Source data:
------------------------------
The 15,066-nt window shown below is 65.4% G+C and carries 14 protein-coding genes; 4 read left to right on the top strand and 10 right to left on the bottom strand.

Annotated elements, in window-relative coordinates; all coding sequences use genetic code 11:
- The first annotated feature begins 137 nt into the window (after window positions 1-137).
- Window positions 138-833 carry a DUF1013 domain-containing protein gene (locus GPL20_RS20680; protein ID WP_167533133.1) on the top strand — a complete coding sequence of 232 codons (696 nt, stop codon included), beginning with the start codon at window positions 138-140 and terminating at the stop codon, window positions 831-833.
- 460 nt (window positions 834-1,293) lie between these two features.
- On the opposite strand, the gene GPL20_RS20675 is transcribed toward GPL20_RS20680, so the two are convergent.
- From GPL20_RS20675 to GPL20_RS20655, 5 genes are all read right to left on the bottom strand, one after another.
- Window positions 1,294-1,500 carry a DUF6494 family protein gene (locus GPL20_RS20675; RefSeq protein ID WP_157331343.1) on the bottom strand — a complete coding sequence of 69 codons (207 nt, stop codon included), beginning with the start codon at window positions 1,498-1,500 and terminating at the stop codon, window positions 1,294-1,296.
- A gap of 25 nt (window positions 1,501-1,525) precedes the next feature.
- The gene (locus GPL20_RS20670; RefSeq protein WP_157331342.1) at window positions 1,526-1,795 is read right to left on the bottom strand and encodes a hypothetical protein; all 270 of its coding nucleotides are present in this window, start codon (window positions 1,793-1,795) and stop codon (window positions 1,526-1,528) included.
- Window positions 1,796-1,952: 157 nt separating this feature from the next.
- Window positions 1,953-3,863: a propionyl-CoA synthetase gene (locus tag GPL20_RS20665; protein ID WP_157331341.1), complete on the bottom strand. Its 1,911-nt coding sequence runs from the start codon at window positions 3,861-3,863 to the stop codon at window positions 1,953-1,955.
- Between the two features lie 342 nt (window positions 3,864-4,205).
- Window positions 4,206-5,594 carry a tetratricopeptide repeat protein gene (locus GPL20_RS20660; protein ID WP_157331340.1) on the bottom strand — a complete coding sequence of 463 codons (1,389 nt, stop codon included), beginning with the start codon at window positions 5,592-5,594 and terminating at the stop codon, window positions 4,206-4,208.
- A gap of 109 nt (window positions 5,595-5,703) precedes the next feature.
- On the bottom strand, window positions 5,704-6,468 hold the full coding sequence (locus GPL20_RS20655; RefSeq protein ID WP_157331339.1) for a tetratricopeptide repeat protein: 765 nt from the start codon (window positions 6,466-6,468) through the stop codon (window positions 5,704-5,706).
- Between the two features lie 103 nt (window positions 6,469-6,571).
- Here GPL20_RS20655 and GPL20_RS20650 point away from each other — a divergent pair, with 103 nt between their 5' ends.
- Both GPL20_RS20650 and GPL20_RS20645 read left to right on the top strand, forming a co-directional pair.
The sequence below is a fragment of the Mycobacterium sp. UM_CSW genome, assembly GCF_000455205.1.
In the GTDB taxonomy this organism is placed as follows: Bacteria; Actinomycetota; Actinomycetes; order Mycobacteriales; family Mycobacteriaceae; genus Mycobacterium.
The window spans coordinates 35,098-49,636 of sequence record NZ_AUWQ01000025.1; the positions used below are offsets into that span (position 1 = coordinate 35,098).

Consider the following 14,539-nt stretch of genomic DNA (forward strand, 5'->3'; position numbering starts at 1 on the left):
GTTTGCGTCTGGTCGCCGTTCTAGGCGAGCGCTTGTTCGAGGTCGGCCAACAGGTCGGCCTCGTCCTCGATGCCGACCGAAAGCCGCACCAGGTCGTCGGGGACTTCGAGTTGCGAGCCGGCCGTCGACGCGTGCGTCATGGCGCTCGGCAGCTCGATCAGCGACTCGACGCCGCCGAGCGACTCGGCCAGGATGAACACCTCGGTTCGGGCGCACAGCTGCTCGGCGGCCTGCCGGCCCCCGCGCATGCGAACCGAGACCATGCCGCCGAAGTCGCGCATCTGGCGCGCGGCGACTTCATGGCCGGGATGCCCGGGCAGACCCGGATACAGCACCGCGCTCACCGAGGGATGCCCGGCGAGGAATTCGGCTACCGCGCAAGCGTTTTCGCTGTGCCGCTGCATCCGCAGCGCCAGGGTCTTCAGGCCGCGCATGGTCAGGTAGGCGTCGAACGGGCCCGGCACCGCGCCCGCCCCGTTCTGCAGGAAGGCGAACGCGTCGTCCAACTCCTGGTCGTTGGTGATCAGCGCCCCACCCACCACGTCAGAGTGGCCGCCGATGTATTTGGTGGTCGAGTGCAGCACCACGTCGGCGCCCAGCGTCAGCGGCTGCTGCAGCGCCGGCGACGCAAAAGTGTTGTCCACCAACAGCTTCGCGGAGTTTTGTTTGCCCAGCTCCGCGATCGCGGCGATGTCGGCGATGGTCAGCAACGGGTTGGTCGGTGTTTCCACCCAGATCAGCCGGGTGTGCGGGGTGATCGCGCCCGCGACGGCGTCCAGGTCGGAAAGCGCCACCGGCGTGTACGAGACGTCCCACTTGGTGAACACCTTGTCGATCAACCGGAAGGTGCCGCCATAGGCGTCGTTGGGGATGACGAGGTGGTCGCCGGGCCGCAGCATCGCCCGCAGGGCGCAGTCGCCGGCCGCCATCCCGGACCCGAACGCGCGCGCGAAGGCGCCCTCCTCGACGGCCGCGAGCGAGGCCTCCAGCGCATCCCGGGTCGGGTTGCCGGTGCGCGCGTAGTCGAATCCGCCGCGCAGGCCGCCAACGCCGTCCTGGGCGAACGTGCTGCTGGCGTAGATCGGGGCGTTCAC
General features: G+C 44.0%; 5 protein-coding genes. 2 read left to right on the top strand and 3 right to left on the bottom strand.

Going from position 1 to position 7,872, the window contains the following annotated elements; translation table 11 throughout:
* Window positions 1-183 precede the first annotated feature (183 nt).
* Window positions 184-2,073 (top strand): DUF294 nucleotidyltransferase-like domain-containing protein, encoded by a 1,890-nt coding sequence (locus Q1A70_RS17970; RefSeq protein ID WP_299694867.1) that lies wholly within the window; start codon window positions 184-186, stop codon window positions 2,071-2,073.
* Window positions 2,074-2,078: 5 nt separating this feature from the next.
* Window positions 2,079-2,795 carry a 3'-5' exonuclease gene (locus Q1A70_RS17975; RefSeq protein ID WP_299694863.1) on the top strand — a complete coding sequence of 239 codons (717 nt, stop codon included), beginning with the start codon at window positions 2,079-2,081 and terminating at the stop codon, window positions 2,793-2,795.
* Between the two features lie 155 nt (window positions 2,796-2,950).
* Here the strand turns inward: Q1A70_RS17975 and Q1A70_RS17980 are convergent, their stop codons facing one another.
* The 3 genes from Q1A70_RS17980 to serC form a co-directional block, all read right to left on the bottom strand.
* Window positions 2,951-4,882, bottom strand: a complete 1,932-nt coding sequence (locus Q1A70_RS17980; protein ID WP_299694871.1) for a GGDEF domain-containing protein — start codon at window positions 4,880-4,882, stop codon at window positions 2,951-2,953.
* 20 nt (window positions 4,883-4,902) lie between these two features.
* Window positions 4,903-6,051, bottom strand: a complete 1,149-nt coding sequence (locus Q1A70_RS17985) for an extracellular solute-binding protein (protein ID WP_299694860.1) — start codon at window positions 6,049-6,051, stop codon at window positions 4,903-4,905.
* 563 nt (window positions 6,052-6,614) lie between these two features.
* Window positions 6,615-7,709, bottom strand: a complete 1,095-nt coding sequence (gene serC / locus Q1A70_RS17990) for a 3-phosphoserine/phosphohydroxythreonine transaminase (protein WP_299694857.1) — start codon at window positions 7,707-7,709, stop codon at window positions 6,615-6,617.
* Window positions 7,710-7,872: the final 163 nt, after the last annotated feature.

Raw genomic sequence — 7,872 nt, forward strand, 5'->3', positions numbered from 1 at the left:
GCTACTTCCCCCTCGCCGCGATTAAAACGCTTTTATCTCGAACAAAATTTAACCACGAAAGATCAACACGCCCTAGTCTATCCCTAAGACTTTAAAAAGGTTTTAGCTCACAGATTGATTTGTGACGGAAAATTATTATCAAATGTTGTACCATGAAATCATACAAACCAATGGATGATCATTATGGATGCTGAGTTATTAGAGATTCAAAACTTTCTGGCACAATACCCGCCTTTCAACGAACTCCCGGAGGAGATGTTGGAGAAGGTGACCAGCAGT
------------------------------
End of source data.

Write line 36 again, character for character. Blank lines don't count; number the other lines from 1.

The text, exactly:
* Window positions 4,903-6,051, bottom strand: a complete 1,149-nt coding sequence (locus Q1A70_RS17985) for an extracellular solute-binding protein (protein ID WP_299694860.1) — start codon at window positions 6,049-6,051, stop codon at window positions 4,903-4,905.